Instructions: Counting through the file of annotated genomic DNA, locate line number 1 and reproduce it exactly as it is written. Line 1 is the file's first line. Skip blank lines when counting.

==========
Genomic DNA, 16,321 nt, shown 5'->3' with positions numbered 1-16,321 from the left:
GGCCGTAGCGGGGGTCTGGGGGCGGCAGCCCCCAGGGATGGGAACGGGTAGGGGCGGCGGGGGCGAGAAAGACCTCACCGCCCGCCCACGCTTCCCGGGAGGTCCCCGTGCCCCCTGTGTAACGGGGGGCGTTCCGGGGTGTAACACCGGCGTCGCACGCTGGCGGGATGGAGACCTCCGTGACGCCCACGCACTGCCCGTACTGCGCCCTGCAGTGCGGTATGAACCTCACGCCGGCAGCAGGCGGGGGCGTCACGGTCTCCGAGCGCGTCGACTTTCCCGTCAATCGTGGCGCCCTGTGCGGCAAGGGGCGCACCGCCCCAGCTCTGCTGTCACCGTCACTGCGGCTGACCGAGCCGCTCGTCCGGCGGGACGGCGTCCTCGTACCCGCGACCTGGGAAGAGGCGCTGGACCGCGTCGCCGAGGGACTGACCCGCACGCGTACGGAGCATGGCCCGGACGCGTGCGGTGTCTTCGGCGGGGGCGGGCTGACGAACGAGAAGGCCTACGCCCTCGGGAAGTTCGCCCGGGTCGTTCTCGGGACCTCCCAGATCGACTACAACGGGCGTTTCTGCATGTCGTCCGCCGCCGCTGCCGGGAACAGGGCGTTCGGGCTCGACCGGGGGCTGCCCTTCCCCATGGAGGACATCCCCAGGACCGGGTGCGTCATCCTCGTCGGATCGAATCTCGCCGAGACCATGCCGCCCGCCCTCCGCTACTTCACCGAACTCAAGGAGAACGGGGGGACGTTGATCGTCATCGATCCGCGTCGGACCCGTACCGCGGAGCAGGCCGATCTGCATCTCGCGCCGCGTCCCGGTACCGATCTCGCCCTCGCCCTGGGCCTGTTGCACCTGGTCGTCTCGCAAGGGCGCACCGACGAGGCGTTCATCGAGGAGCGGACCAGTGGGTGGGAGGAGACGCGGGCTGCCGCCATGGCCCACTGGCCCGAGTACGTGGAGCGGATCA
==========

Genomic DNA, 16,321 nt, shown 5'->3' with positions numbered 1-16,321 from the left: